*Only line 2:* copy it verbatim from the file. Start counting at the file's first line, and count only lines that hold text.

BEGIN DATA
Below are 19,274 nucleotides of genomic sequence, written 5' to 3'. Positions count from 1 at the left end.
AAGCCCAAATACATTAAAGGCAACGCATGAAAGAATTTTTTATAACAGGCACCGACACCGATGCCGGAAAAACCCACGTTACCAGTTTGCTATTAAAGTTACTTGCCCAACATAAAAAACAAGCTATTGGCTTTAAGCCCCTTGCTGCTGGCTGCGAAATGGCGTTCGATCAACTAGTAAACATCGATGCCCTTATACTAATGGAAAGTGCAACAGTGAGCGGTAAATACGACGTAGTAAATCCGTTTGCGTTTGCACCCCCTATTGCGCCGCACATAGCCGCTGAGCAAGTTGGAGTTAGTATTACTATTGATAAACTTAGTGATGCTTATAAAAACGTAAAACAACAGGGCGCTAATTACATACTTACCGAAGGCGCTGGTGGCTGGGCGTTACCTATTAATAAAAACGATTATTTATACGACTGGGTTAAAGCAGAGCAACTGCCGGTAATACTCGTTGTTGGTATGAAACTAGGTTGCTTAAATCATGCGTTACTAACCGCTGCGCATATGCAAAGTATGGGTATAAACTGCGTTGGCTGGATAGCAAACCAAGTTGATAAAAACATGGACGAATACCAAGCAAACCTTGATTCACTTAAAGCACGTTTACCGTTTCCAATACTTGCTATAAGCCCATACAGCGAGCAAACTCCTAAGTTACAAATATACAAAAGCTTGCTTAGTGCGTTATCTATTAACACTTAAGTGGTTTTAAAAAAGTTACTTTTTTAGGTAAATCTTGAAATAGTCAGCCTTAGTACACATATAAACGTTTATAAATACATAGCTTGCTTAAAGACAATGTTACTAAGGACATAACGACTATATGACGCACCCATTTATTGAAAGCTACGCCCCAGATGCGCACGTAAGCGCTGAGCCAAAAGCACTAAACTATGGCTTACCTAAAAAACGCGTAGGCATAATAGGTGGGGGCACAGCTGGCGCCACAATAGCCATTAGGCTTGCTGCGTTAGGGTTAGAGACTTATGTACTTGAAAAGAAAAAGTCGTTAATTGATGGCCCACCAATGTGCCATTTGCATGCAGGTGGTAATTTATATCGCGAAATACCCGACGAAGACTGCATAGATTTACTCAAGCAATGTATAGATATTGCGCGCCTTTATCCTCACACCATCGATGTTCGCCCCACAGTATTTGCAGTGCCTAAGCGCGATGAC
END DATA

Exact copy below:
AAGCCCAAATACATTAAAGGCAACGCATGAAAGAATTTTTTATAACAGGCACCGACACCGATGCCGGAAAAACCCACGTTACCAGTTTGCTATTAAAGTTACTTGCCCAACATAAAAAACAAGCTATTGGCTTTAAGCCCCTTGCTGCTGGCTGCGAAATGGCGTTCGATCAACTAGTAAACATCGATGCCCTTATACTAATGGAAAGTGCAACAGTGAGCGGTAAATACGACGTAGTAAATCCGTTTGCGTTTGCACCCCCTATTGCGCCGCACATAGCCGCTGAGCAAGTTGGAGTTAGTATTACTATTGATAAACTTAGTGATGCTTATAAAAACGTAAAACAACAGGGCGCTAATTACATACTTACCGAAGGCGCTGGTGGCTGGGCGTTACCTATTAATAAAAACGATTATTTATACGACTGGGTTAAAGCAGAGCAACTGCCGGTAATACTCGTTGTTGGTATGAAACTAGGTTGCTTAAATCATGCGTTACTAACCGCTGCGCATATGCAAAGTATGGGTATAAACTGCGTTGGCTGGATAGCAAACCAAGTTGATAAAAACATGGACGAATACCAAGCAAACCTTGATTCACTTAAAGCACGTTTACCGTTTCCAATACTTGCTATAAGCCCATACAGCGAGCAAACTCCTAAGTTACAAATATACAAAAGCTTGCTTAGTGCGTTATCTATTAACACTTAAGTGGTTTTAAAAAAGTTACTTTTTTAGGTAAATCTTGAAATAGTCAGCCTTAGTACACATATAAACGTTTATAAATACATAGCTTGCTTAAAGACAATGTTACTAAGGACATAACGACTATATGACGCACCCATTTATTGAAAGCTACGCCCCAGATGCGCACGTAAGCGCTGAGCCAAAAGCACTAAACTATGGCTTACCTAAAAAACGCGTAGGCATAATAGGTGGGGGCACAGCTGGCGCCACAATAGCCATTAGGCTTGCTGCGTTAGGGTTAGAGACTTATGTACTTGAAAAGAAAAAGTCGTTAATTGATGGCCCACCAATGTGCCATTTGCATGCAGGTGGTAATTTATATCGCGAAATACCCGACGAAGACTGCATAGATTTACTCAAGCAATGTATAGATATTGCGCGCCTTTATCCTCACACCATCGATGTTCGCCCCACAGTATTTGCAGTGCCTAAGCGCGATGAC